The world of the Indian Untouchable is often invisible behind that
of the dominant Hindu caste, but it is of no less significance for
the understanding of contemporary Indian society. The Untouchables,
like the caste Hindu, have been substantially affected by the
political, economic and social changes that are occurring in
independent India. While India has legally abolished
untouchability, the society scarcely has and the Untouchables
continue to face social resistance and deprivation. However, the
changing social circumstances have given rise to a new awareness
and increased expectations among the Untouchables and, although
their social achievements may have been limited, they are engaged
in a process of questioning and reformulating old definitions of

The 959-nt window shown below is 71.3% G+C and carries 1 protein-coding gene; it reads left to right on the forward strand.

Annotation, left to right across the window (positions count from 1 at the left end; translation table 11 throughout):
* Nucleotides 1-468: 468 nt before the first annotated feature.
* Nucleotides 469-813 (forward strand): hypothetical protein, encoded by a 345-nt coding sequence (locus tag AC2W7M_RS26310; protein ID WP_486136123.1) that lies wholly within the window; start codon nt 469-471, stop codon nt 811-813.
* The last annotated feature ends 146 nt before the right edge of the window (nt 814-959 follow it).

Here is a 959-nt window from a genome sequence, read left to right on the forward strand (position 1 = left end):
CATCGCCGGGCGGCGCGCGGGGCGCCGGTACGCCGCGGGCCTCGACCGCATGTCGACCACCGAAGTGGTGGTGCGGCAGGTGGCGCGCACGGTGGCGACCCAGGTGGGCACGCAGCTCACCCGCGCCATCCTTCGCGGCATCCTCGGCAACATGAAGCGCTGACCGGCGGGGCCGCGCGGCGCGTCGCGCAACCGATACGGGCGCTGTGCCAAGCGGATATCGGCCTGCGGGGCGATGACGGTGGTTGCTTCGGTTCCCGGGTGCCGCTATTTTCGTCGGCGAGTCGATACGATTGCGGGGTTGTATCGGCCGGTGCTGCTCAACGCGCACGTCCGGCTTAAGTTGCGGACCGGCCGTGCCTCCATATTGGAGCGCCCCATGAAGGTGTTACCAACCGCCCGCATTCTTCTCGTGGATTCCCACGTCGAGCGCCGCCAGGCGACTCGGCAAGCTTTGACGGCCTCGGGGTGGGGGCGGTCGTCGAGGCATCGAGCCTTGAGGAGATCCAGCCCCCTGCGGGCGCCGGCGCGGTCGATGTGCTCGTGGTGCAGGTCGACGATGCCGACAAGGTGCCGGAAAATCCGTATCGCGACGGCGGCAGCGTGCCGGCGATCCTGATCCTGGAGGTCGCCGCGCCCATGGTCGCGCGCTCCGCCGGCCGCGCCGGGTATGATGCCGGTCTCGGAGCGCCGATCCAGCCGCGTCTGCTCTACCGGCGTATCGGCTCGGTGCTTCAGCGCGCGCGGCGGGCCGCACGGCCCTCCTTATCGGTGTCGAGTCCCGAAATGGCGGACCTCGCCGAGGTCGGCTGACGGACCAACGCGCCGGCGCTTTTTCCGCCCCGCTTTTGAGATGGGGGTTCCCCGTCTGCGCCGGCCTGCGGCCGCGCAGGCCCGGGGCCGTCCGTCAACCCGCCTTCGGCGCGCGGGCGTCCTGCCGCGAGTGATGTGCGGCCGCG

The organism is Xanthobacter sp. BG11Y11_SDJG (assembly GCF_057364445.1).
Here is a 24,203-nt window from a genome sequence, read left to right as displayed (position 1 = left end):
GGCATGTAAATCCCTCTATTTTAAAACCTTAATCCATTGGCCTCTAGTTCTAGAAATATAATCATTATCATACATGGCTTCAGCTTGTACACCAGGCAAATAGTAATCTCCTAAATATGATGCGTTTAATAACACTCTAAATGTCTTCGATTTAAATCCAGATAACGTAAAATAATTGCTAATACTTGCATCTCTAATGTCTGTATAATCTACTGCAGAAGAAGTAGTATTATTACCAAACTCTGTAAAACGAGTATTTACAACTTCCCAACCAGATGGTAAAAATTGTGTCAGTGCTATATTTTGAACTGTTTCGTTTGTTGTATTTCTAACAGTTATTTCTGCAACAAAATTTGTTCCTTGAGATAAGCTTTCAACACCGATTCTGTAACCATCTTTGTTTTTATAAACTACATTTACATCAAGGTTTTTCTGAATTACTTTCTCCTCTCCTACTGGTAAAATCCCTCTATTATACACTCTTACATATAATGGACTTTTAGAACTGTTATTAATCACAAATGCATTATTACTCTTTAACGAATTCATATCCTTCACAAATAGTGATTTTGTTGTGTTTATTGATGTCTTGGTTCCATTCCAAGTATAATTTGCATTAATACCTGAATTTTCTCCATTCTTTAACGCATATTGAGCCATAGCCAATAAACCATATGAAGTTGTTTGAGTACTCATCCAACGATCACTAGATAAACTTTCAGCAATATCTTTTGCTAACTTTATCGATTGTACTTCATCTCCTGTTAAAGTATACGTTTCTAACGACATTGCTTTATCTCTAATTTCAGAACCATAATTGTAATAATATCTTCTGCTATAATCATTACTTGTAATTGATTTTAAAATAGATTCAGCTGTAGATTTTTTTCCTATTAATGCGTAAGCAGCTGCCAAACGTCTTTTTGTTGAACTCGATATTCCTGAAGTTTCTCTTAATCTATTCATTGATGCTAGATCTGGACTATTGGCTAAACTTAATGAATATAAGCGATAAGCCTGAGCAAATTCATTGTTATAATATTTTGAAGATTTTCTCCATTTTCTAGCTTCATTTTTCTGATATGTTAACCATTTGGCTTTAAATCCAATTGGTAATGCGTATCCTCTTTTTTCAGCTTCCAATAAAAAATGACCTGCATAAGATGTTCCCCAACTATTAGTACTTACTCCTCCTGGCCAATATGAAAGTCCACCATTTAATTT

self and society. This book is a study of the new frame of mind of
the Untouchable. The work presents a complete discussion of the
value structure and meaning of Untouchable ideology. It is a subtle
combination of sensitive ethnographic data, taken from a field
study of the Chamars of Lucknow, with an analysis of Untouchable
accounts of their perceptions and experiences expressed in their
own terms and a penetrating interpretation of wider cultural
||Cambridge Studies in Cultural Systems
Ravindra S. Khare
||236 x 152mm (L x W)
Social sciences >
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